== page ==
When couples decide to live together before getting married or forego getting married altogether, it’s a good idea to create a contract early in the cohabitation to define certain aspects of the relationship, such as shared finances, shared expenses and property ownership. It isn’t unusual for unmarried couples to accumulate assets over time, and it’s much better to consider entering into an agreement while your relationship is strong.
Why are cohabitation agreements important?
Contracts might not seem all that romantic, but without a defined agreement in place, if you split up and your relationships meets court-defined standards, the court will equitably distribute certain assets acquired during the relationship. This becomes particularly difficult if the couple purchased real-estate or other high-value assets while together.
To more clearly determine how assets will be distributed if you separate, or if one partner passes away, couples should consider a Cohabitation Agreement,” or “Living Together Agreement.” Cohabitation agreements can outline what happens to property, who is responsible for monthly expenses, how much money you are each expected to contribute to joint accounts, and much more.
What should a cohabitation agreement include?
Every relationship is different, and your cohabitation agreement can be as unique as your relationship. Most cohabitation contracts should include:
- Ownership of prior assets
- Responsibilities for paying expenses
- Who owns assets acquired during the relationship
- How finances will be managed, such as credit cards, insurance, bank accounts, etc.
- How assets will be distributed if you separate
- What methods will be used for resolving disputes if you separate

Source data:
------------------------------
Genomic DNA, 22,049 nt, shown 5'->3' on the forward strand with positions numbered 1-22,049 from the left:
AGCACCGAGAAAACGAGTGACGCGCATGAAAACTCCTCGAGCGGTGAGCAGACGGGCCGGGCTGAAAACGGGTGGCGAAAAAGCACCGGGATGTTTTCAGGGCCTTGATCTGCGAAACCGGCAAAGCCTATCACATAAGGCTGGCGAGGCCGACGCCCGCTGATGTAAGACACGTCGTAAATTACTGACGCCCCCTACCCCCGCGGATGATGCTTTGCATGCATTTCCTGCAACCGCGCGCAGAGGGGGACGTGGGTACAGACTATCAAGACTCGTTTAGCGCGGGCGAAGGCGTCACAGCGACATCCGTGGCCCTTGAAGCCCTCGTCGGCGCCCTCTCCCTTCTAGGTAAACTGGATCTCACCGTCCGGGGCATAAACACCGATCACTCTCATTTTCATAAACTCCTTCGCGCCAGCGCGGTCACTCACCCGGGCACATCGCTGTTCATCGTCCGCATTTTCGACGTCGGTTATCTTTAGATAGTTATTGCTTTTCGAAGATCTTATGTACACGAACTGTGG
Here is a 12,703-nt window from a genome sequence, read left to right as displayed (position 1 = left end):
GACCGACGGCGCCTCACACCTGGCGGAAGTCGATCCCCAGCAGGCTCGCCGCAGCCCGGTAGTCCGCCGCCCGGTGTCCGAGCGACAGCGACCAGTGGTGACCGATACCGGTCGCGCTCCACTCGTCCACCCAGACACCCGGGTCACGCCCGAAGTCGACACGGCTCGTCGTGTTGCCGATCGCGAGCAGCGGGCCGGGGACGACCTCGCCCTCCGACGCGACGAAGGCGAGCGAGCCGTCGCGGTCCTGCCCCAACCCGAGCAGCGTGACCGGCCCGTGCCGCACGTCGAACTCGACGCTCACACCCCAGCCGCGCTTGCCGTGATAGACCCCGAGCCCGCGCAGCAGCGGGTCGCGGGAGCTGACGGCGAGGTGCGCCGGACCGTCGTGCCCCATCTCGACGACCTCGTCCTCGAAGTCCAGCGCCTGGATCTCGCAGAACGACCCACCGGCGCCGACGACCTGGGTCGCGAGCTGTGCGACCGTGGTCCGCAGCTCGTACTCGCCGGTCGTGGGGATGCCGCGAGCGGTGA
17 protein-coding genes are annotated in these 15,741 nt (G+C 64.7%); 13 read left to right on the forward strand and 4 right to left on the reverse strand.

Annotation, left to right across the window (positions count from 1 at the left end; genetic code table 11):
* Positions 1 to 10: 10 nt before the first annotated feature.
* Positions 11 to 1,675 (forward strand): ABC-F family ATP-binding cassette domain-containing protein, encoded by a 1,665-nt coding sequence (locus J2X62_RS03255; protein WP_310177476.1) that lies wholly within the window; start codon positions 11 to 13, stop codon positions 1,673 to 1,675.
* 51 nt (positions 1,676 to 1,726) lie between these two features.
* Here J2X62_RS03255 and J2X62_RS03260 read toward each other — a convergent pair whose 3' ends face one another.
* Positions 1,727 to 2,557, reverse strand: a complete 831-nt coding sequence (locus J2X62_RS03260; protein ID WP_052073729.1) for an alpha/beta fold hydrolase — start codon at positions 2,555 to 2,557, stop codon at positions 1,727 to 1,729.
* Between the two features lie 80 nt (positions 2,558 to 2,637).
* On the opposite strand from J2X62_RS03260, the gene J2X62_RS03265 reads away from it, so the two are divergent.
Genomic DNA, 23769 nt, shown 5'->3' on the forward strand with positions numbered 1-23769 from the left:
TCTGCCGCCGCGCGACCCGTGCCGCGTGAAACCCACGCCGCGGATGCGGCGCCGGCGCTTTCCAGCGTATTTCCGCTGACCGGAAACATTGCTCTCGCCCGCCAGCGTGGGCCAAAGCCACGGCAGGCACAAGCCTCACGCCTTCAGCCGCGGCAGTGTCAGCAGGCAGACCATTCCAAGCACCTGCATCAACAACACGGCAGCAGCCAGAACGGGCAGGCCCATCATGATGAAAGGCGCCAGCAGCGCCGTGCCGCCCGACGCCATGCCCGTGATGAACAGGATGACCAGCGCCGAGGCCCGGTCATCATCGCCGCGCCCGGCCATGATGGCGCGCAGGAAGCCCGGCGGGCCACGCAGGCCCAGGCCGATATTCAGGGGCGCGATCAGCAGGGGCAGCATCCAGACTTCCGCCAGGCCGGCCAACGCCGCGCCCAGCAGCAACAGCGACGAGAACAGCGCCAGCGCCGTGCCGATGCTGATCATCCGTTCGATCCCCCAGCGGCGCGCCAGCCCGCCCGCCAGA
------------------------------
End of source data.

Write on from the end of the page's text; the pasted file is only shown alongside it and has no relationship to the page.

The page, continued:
Frequently Asked Questions About Cohabitation Agreements in Washington State
What happens to assets we buy while living together if we split up?
If you have a properly executed cohabitation contract in place, the agreement should define and control how those assets will be divided. If you don’t have a written cohabitation agreement, you should try to come to an agreement together in mediation, otherwise these issues will be decided by a judge.
Sometimes it can be difficult for couples to make asset decisions amicably. We have mediators who can help make this process go more smoothly. If you can’t come to an agreement and have to go to court, the court will divide assets and liabilities equitably under the circumstances of your relationship.
Is there alimony or spousal support for unmarried couples that split up?
No. Unless you agreed to it in a cohabitation agreement; unmarried couples in Washington state aren’t legally entitled to spousal support payments. Alimony or spousal maintenance is only awarded if there is a marriage dissolution or separation.
Will the court punish a person who cheats on their partner?
No. Washington in a no-fault state. If no cohabitation agreement exists, the property will be divided equitably without regard to infidelity.
Am I liable for my partner’s debts if we aren’t married?
Unless you share one or more joint accounts, have co-signed on loans or credit cards, or previously signed an agreement to the contrary, you aren’t generally responsible for your unmarried partner’s debts.
Need more information about cohabitation rights, or help with a cohabitation agreement in Seattle?
Integrative Family Law can help you protect your assets and plan for your future together. Call us at 206-859-6800
Nothing on this page is intended as legal advice for an individual. Call us now to learn more about how we can assist in your specific situation.